Lightweight Backpacking: An ExampleWritten by Steve Gillman
I was in Weminuche Wilderness Area when snow came. It was my second day out of Silverton, where locals told me it rains or snows every day in August. I made a note to myself to do some research next time. Then I made a note to myself to find trail. I was lost again.
I came to San Juan Mountains in Colorado to try my new gear. I used a tarp shelter, and a light down sleeping bag. The first rainy night I stayed dry. A good start, but now above trees, I was lost in rolling tundra, unable to find trail under several inches of snow. I had my ultralight rainsuit on, though, and I was fine.
It was beautiful, with mountains appearing all around at every break in weather. Eventually I found myself on map. The sun came out, and there were white mountain tops rising out of green forests everywhere. Mountain goats played on cliffs with me.
The fourth morning, I was on my way up Mount Eolus. In Colorado you can go up 14,000-foot mountains without climbing gear. They call them "Walk-ups," but some require more than hiking. The "catwalk" on Eolus, for example, is easy, but only if it's easy for you to walk a three-foot-wide edge, with a drop to your death on either side. I made it to top.
Sunlight Peak, a couple hours later, required a leap across a thousand foot drop to reach summit. At least it was an easy jump. Chased off by a thunderstorm, I didn't get to go up nearby Windom Peak.
The Ultimate Golf Swing Training ProgramWritten by Ronald Burke
GET FIT TO GOLF – THE ULTIMATE GOLF SWING TRAINING PROGRAM
Why isn't your golf swing improving? Have you ever had your golf swing analysed? That's not just having a golf professional look at your swing but check out your golf swing plane, posture, your spine angle, balance and general biomechanics. If you haven't you are not having a true swing analysis done.
You understand basics... how to hold club, where to stand, but things go wrong from there. The reason your golf swing goes astray when you take your club back is because your biomechanics are faulty. For example, if you have a functional short leg on your left side, when you take your stance your hips will rotate resulting in an open stance. You might think that you are square to target line, but you are not.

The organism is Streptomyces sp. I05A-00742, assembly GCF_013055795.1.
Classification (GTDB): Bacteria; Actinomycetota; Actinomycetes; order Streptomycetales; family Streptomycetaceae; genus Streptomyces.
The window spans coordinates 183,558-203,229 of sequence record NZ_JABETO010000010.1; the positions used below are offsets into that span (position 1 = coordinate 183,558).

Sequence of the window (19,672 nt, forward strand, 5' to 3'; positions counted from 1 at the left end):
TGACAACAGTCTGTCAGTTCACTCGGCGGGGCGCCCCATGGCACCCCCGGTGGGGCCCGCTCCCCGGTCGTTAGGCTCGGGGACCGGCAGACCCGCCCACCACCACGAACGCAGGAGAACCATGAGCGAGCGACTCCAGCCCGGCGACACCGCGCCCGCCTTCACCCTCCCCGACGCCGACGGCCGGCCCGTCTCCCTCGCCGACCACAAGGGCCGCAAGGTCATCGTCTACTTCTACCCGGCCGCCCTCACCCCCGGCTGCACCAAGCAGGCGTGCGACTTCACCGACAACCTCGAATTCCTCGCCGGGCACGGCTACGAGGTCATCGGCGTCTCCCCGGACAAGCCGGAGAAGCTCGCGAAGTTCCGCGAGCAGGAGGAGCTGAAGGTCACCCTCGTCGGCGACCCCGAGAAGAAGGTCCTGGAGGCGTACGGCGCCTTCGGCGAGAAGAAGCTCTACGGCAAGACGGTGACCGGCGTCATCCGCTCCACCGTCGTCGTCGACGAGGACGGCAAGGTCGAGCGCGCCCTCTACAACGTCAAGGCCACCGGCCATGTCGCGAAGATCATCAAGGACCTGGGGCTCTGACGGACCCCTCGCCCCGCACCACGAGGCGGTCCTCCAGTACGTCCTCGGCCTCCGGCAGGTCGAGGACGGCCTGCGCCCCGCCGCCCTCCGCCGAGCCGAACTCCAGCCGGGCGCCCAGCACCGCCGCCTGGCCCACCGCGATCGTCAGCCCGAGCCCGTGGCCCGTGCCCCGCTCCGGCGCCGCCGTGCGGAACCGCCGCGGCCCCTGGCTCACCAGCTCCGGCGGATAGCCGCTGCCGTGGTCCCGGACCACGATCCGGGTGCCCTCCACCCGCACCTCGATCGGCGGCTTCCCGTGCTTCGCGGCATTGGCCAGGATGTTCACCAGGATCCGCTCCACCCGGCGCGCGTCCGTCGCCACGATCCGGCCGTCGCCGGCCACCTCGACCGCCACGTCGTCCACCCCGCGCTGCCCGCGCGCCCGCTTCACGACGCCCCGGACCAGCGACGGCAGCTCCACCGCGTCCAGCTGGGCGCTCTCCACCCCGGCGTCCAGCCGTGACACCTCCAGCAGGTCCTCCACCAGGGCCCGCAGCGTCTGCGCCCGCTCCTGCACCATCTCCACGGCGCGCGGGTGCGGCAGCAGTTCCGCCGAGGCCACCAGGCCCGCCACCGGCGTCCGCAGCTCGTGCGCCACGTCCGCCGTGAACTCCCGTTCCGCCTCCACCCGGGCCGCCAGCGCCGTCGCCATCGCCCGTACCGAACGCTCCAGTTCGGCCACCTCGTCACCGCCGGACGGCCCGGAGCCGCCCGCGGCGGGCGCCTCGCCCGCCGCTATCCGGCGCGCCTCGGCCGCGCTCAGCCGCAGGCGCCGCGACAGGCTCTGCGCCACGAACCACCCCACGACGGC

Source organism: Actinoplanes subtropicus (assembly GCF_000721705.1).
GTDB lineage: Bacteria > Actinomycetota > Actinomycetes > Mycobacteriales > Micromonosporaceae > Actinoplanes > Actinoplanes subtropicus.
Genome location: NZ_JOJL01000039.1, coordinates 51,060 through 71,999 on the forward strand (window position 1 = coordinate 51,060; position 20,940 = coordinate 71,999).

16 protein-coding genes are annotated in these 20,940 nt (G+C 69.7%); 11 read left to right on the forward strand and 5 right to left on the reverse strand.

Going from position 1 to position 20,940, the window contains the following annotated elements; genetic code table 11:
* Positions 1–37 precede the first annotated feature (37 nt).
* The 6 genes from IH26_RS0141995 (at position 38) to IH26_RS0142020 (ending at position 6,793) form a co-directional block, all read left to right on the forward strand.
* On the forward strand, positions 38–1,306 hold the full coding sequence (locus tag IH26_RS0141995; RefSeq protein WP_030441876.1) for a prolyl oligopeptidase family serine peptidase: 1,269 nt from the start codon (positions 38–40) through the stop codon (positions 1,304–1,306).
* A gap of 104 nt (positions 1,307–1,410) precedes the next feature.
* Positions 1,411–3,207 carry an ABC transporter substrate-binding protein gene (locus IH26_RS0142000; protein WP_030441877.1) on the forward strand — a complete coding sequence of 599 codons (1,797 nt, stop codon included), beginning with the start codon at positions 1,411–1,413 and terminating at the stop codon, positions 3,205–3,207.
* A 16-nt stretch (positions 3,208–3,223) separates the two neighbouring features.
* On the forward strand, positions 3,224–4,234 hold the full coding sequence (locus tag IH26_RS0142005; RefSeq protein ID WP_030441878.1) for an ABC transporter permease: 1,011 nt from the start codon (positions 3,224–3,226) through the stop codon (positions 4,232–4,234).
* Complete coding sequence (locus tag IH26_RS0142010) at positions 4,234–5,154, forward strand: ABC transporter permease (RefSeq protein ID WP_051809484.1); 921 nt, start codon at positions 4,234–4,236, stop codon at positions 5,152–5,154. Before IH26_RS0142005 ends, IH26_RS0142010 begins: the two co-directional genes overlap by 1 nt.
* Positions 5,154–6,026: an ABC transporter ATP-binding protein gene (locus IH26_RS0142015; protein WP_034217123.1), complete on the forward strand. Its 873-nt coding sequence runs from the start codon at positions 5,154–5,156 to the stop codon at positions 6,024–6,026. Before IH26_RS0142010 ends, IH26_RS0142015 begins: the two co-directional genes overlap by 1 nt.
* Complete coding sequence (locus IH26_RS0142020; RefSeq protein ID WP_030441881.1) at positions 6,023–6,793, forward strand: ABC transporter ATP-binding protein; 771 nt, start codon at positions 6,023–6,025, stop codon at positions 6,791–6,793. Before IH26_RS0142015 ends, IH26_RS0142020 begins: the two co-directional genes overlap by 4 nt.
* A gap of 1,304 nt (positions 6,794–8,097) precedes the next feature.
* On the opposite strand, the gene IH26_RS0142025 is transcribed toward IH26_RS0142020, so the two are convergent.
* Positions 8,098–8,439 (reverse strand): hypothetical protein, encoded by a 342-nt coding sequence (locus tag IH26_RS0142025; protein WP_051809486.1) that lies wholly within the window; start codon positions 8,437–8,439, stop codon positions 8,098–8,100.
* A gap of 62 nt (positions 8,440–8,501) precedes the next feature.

With your poor biomechanics club is being forced into an out-to-in swing so you will hit ball with a clockwise spine. Correcting your hip and spine angle will square club face at impact so you can hit ball with an anti-clockwise spin. The hips and shoulders must return to a square position this will not only cure your slice but you allow distance from more power being generated from correct body turn and square club face. If your hips are rotated you will not be able to align your feet, hips and shoulders square to target. If your posture is corrected your muscles will groove your new swing so you will naturally return to a stance with a square club face. Also if your hips are rotated your centre of gravity will not be right this will force your shoulders to turn too quickly with an open stance due to a poor hip rotation body will be in front of ball. If your spine angle is wrong you will not setup with your head behind ball you will begin your downswing before you have complete your back swing with your arms.
Every golf swing fault can be analysed this way. That's why your golf swing is not improving. You are not addressing your main piece of golf equipment...YOUR BODY...and how it affects your golf swing. This is why you have difficulty repeating a good shot. Your biomechanics aren't grooved to a good swing. Muscle memory is going to return you to a poor posture unless it is retrained. Your golf professional is telling you to have good balance, keep good posture and maintain your spine angle throughout shot. But how can you maintain your golf swing if your body won't allow it? You need your golf swing analysed from a biomechanical point of view to determine how your posture and muscle imbalances are affecting your swing.